Finest Hour 115, Summer 2002
Nothing for Me, But…
From South Africa, Louis Duvenage ([email protected]) writes: “I have been trying for a long time to obtain the text of the speech that WSC made to the U.S. Congress in which he said, ‘I have not come to ask you for money…for myself!’”
There is a question about the punch line. The quotation is from the second paragraph of Churchill’s third address to the U.S. Congress on 17 January 1952. According to some accounts, after he said, “I have not come here to ask you for money,” he paused and said, “…for myself…” and got a laugh. But we would need a tape of the speech to prove it, because it was edited out of the transcript.
Interesting sidelight: the New York PR firm handling Nelson Mandela’s speech to Congress some years ago asked us for a transcript of this speech. They explained that Mr. Mandela, a longtime admirer of Churchill, wanted this specific speech, not the much better known 1941 or 1943 Congress speeches. We gathered that he was interested in how Churchill had asked for money. The alleged punch line certainly must have amused him.
The speech is in Stemming the Tide / Speeches 1951-1952, edited by Randolph Churchill (London: Cassell, 1953; Boston: Houghton Mifflin, 1954), starting at page 220 of both editions; and in Winston S. Churchill: His Complete Speeches, edited by Robert Rhodes James (London: Chelsea House, NY: Bowker, 1974).
The Clattering Train
John Colligan ([email protected]) writes: “The HBO production of ‘The Gathering Storm’ [see review this issue] had Churchill reciting a poem in which the last line was, ‘For death is in charge of the clattering train.’ Is this something he wrote?”
No, but Churchill reached into his phenomenal memory for the poem (but did not repeat it) during a speech to the Commons criticizing the government’s inadequate Air Estimates on 19 March 1935. He probably repeated it verbally several times, as the HBO film suggests. It suited the moment.
For the reference, see Churchill’s first volume of war memoirs, The Gathering Storm, page 97 (London: Cassell, 1948), or in the chapter, “Air Parity Lost 1935-1935” if you have the American edition. Because this led to a key denoument—Baldwin’s confession on the 22nd that he had been utterly wrong about the pace of German rearmament—we excerpt the surrounding material.
Although the House listened to me with close attention, I felt a sensation of despair. To be so entirely convinced and vindicated in a matter of life and death to one’s country, and not to be able to make Parliament and the nation heed the warning, or bow to the proof by taking action, was an experience most painful. I went on:
“I confess that words fail me. In the year 1708 Mr. Secretary St. John, by a calculated Ministerial indiscretion, revealed to the House the fact that the Battle of Almanza had been lost in the previous summer because only 8,000 English troops were actually in Spain out of the 29,000 that had been voted by the House of Commons for this service…. the House sat in silence for half an hour, no Member caring to speak or wishing to make a comment upon so staggering an announcement. And yet how incomparably small that event was to what we have now to face….”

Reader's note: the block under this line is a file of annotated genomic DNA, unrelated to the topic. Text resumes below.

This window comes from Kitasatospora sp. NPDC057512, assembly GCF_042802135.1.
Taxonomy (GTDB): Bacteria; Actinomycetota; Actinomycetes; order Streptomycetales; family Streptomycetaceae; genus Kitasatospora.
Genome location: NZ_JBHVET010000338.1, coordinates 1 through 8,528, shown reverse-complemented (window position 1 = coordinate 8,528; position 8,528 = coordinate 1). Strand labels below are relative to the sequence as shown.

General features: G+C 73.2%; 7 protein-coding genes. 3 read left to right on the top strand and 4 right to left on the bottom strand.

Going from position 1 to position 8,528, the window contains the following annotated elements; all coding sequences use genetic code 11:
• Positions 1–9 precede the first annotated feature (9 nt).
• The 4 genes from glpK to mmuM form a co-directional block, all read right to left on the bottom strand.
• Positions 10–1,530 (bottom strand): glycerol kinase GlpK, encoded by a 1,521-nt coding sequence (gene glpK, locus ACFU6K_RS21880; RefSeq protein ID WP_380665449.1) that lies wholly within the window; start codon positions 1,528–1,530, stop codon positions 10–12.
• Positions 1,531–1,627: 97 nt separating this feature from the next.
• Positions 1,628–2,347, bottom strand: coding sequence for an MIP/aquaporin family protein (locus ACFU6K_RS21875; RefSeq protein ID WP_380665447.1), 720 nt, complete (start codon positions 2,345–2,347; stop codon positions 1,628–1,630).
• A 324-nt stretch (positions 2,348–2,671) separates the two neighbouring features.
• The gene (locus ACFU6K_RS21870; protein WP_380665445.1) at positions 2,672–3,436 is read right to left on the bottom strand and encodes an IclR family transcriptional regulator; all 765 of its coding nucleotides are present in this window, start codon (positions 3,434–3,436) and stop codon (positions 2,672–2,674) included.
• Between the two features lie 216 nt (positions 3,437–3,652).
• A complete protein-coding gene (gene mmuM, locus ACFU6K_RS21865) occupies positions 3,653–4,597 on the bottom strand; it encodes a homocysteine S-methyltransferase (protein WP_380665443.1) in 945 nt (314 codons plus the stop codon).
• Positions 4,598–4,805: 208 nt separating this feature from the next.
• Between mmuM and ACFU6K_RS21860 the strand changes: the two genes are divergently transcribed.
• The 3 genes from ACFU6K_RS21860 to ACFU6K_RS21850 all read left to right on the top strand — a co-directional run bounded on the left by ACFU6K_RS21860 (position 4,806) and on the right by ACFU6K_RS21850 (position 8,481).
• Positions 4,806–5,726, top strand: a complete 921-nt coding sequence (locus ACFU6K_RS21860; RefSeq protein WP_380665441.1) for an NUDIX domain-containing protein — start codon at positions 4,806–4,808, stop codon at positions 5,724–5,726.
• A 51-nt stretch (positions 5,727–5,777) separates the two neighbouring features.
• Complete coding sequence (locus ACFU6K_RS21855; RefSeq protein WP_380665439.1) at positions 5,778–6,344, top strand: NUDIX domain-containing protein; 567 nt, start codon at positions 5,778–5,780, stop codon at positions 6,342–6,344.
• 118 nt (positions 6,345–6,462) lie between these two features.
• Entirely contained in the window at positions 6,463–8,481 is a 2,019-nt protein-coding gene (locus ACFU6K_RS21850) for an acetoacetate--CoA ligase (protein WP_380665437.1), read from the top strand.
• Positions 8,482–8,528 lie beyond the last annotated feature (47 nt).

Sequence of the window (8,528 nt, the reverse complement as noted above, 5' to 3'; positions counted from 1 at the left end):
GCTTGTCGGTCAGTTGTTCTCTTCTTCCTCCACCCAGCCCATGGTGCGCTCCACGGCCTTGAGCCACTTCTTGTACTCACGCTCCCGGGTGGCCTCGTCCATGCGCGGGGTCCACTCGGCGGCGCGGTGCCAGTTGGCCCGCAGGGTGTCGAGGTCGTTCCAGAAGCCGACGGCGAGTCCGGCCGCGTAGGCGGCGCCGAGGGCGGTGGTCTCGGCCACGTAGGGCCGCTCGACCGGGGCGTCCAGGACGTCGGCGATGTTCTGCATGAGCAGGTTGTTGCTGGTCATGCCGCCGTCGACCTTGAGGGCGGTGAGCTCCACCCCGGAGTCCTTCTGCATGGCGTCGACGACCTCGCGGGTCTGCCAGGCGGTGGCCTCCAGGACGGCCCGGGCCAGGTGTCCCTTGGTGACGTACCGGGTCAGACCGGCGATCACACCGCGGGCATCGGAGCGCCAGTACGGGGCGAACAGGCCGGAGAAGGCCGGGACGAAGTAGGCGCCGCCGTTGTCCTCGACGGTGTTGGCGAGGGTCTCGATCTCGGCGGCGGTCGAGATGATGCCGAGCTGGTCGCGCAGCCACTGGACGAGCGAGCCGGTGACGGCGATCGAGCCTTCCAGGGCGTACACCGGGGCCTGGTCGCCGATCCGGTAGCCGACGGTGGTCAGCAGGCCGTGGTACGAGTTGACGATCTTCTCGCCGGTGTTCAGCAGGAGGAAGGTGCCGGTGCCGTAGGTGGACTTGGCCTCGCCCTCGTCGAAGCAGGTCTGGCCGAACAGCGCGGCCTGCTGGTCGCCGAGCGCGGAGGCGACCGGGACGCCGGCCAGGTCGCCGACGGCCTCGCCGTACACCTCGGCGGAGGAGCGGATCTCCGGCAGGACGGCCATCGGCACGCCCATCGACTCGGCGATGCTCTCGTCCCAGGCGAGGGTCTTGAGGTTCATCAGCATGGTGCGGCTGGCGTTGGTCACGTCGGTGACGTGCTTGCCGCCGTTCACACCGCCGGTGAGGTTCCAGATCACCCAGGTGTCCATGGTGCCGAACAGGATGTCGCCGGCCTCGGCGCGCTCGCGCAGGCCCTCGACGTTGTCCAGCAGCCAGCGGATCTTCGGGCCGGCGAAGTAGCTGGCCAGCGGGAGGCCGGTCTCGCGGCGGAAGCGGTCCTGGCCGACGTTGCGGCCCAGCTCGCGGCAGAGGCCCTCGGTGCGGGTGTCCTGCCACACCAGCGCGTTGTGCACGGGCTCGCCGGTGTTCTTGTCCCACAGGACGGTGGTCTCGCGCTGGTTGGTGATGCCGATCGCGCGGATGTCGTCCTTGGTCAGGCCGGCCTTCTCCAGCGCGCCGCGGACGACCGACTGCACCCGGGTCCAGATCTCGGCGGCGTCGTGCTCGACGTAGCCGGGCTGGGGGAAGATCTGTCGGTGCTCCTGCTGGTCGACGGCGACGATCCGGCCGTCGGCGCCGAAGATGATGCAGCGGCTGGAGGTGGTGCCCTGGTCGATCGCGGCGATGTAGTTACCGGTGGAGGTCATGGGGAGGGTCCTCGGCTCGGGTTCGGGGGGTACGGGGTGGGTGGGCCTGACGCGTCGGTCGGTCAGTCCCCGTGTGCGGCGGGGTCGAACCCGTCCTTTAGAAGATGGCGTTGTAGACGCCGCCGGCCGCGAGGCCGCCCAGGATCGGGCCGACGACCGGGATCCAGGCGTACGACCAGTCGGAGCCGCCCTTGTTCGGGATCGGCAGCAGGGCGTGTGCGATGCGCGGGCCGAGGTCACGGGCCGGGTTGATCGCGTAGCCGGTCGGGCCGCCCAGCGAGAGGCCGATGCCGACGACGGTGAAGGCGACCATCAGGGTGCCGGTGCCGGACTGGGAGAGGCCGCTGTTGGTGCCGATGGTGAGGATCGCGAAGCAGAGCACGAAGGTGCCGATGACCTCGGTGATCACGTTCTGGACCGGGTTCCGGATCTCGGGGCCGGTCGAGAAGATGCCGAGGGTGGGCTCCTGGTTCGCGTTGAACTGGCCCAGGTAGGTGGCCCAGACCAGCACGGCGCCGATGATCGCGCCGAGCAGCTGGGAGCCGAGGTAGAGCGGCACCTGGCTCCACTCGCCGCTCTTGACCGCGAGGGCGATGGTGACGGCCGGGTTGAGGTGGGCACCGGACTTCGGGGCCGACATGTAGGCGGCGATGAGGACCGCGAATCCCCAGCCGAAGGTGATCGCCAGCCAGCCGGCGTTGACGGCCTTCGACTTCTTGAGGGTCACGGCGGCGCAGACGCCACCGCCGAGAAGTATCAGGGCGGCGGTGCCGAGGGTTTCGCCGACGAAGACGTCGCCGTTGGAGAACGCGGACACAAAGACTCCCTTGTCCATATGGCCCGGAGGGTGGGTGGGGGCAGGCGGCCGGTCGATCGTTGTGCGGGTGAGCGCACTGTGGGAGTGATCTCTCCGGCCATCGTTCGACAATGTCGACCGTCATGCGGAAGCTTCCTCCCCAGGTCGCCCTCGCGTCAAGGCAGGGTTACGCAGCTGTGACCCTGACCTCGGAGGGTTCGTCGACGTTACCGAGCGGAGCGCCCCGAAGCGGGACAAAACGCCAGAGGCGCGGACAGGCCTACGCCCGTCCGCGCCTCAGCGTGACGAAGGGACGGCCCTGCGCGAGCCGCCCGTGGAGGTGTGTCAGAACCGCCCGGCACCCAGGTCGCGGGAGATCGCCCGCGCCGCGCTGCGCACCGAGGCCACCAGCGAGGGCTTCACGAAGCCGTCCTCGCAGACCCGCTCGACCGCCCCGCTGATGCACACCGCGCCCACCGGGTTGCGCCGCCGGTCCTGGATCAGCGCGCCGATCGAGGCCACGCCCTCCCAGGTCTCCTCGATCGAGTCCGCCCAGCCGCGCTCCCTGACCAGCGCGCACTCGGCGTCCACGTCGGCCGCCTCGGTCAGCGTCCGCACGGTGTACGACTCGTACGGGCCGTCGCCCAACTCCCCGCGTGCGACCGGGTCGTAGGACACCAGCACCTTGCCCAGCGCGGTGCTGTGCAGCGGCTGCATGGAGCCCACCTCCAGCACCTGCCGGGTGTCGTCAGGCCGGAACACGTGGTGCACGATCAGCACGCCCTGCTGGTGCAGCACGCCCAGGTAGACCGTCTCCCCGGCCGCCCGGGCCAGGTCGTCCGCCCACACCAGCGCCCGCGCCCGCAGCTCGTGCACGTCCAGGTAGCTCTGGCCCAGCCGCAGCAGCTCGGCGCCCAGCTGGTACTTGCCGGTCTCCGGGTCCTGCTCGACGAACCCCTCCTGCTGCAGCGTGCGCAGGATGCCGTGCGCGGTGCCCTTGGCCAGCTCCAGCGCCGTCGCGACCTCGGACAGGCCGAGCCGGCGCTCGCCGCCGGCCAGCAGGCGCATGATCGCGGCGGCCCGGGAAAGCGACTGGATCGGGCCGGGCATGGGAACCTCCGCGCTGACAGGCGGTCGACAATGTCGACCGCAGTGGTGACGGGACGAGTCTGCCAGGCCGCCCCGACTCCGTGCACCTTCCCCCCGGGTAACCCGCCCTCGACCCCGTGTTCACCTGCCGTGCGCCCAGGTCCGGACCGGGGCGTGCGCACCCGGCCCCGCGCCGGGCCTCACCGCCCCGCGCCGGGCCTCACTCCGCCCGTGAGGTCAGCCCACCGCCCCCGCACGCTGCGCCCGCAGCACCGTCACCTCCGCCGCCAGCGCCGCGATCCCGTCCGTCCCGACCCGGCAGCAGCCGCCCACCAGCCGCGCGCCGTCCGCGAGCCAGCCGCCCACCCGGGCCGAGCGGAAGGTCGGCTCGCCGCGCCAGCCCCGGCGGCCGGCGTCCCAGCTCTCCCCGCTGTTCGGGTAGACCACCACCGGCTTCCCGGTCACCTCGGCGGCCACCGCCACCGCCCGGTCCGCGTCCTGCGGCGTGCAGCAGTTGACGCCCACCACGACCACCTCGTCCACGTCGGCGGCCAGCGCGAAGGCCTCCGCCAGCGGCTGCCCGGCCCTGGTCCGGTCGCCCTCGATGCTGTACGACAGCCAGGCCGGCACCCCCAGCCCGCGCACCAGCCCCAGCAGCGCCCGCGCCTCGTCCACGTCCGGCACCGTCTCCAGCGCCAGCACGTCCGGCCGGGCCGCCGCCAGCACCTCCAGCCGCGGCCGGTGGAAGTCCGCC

There lay in my memory at this time some lines from an unknown writer about a railway accident. I had learnt them from a volume of Punch cartoons which I used to pore over when I was eight or nine years old at school at Brighton.
Who is in charge of the clattering train?
The axles creak and the couplings strain,
And the pace is hot, and the points are near,
And Sleep has deadened the driver’s ear;
And the signals flash through the night in vain,
For Death is in charge of the clattering train.
However, I did not repeat them.
It was not until May 22 that Mr. Baldwin made his celebrated confession. I am forced to cite it:
“First of all, with regard to the figure I gave in November of German aeroplanes, nothing has come to my knowledge since that makes me think that figure was wrong. I believed at that time it was right. Where I was wrong was in my estimate of the future. There I was completely wrong. We were completely misled on that subject. [Italics Churchill’s.]
“I would repeat here that there is no occasion, in my view, in what we are doing, for panic. But I will say this deliberately, with all the knowledge I have of the situation, that I would not remain for one moment in any Government which took less determined steps than we are taking to-day. I think it is only due to say that there has been a great deal of criticism, both in the Press and verbally, about the Air Ministry, as though they were responsible for possibly an inadequate programme, for not having gone ahead faster, and for many other things. I only want to repeat that whatever responsibility there may be— and we are perfectly ready to meet criticism—that responsibility is not that of any single Minister; it is the responsibility of the Government as a whole, and we are all responsible, and we are all to blame.”
I hoped that this shocking confession would be a decisive event, and that at the least a Parliamentary Committee of all parties would be set up to report upon the facts and upon our safety. The House of Commons had a different reaction. The Labour and Liberal Oppositions, having nine months earlier moved or supported a Vote of Censure even upon the modest steps the Government had taken, were ineffectual and undecided. They were looking forward to an election against “Tory armaments.” Neither the Labour nor the Liberal spokesmen had prepared themselves for Mr. Baldwin’s disclosures and admission, and they did not attempt to adapt their speeches to this outstanding episode.